During a conference call with analysts, Tribune announced it would be "right-sizing" its shrinking newspaper network -- which includes titles such as the Chicago Tribune, Los Angeles Times and Baltimore Sun -- so that papers included no less than 50% ads on any given day.
Rebalanced load would also be lighter
While still-thick Sunday editions tend to be two-thirds ads, the rest of the week tends to feature far fewer ads, throwing the papers out of balance with their mounting production costs, said the company's chief operating officer, Randy Michaels. At the company's largest title, the Los Angeles Times, that would mean a reduction of about 82 pages a week.
"The Chicago Tribune is typically an 80-page newspaper," explained Mr. Michaels. "The days that we're 80 pages, the Wall Street Journal is typically 48 pages. Nobody picks up The Wall Street Journal and says, 'Wow, what a lousy paper. I've been ripped off.'
|What's the future for newspapers?|
Fifth in a series
USA Today: 'McPaper' in Modern Times
'Tribune Is 'Actually Friggin' Doing It'
The Newspaper Death Watch
Memo sets goals
In a memo to Tribune employees that begins, "Partners," Chairman Sam Zell and Mr. Michaels warn that "we must ... strategically align the size of the paper we produce with what advertisers want. We will be assuming a 50/50 ad-to-editorial ratio base as a floor to right-size our papers. With that benchmark we can significantly scale back the size of the papers we print, and take significant costs out of our operating run rate. We must find the balance between producing excellent products and producing products we can afford. And, we will find it."
Smaller papers typically require fewer journalists to fill them. Mr. Michaels said Tribune began studying the productivity of its journalists the same way it studies the productivity of its sales people, although he acknowledged such measures don't account for more intensively reported stories that tend to take more time to produce.
He said Tribune found that the average Times reporter produces about 51 pages of content a year, while the average reporter in Baltimore or at the Hartford Courant contributes more than 300. "And then when you get into the individuals, you find out that you can eliminate a ... a fair number of people while eliminating not very much content. And so ... we believe that we can save a lot of money and not lose a lot of productivity."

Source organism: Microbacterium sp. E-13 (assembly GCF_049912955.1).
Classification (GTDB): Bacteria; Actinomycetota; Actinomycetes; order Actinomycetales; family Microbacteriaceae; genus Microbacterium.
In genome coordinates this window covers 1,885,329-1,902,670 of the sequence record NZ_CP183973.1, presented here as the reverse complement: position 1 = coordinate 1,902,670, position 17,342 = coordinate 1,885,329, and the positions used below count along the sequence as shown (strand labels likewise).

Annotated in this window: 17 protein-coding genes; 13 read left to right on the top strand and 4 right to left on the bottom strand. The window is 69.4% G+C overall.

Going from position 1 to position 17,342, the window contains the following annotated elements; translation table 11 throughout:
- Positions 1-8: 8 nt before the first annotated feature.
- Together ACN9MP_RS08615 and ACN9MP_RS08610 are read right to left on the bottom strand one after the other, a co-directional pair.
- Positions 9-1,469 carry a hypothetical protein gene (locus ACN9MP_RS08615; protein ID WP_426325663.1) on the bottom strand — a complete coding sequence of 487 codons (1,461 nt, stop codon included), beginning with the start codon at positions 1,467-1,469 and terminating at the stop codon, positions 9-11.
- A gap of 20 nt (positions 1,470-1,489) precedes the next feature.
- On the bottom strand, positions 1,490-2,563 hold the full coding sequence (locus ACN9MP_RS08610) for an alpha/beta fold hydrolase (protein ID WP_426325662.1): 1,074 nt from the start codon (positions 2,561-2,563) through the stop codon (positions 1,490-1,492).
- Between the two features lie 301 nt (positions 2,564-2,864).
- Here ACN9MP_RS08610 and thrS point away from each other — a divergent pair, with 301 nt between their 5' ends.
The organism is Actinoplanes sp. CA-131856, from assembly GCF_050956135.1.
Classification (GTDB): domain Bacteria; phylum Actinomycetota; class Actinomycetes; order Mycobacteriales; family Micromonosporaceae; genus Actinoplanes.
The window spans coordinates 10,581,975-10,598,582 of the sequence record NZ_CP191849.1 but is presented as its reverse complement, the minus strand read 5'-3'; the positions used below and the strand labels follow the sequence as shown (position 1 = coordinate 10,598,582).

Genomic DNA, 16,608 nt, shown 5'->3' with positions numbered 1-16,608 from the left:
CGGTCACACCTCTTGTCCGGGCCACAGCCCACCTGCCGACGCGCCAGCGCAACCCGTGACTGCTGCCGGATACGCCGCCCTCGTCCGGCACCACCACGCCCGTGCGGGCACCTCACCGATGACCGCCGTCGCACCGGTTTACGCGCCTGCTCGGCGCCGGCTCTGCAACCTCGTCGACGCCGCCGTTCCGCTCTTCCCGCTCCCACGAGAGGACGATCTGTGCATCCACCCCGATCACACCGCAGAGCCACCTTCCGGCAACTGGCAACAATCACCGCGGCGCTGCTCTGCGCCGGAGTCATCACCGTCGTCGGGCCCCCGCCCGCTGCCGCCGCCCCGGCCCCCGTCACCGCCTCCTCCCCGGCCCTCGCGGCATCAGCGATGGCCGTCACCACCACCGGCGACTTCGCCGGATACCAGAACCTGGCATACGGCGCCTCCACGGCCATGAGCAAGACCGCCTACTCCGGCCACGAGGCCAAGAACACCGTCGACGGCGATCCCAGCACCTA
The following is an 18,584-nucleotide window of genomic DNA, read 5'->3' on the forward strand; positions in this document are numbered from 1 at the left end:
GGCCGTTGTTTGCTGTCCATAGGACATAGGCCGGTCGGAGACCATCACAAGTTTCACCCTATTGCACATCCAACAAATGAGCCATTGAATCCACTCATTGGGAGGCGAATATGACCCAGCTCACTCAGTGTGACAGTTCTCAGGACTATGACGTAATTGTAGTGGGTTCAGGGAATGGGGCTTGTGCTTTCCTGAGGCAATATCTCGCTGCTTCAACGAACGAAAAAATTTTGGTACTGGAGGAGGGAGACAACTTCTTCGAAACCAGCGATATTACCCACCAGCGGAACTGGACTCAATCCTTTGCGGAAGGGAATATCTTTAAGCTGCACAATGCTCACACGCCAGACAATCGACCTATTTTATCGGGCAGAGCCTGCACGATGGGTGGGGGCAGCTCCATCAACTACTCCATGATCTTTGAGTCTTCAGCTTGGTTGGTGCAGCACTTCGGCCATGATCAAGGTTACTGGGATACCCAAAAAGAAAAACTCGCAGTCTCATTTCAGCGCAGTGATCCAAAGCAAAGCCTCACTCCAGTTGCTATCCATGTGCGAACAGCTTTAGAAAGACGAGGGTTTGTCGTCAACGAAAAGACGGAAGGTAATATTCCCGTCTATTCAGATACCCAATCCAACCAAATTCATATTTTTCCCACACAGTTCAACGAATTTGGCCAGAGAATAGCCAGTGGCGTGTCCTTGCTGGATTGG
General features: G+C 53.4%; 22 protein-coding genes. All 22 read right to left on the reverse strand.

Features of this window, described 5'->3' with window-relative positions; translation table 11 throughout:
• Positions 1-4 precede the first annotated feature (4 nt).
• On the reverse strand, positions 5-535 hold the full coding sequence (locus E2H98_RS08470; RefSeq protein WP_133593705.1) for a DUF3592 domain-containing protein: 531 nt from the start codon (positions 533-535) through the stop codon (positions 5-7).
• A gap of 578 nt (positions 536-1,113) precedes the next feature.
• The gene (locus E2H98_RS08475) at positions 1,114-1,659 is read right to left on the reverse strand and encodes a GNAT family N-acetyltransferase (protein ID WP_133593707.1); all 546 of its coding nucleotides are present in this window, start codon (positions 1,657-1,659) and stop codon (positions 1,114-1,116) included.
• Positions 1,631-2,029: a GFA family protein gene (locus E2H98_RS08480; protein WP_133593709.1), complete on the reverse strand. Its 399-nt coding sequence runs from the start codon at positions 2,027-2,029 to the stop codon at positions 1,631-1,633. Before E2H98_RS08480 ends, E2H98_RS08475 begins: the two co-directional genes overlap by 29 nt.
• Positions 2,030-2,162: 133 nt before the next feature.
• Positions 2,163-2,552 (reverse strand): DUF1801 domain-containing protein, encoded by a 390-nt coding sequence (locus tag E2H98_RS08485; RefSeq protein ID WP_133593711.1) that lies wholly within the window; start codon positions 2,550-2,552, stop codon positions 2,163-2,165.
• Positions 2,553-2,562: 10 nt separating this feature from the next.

Messrs. Michaels and Zell said the changes would be implemented quickly through newspaper redesigns, the first of which was scheduled to take effect at Florida's Orlando Sentinel on June 22.
Is 'right-sizing' the right solution?
While no one disputes the enormous pressures rising costs and declining revenues have placed on papers -- Tribune's publishing ad revenue fell 15% in the first quarter -- there is a real question as to whether publishers can cut their way out of their predicament.
"'Less is more' only works in architecture," veteran newspaper analyst John Morton told the Chicago Tribune in the paper's story about the cuts it would soon be subjected to. "Whenever I hear 'We can do more and better with less,' my feeling is you ought to run for the hills."
The company also plans to roll out a new platform for the websites of its TV stations and newspapers that will "enable us to take advantage of all the opportunities on the web -- from e-commerce to social networking to selling keywords and other activities," the memo reads. The news sites will be given budgets, "with the expectation that they will be fully leveraged to generate revenue." The new sites will roll out for the TV stations first, with all of the stations on board by end of August. Newspapers will transition to the new platforms within the next year. The first to make the change is KPLR-TV in St. Louis at cw11tv.com, according to the memo.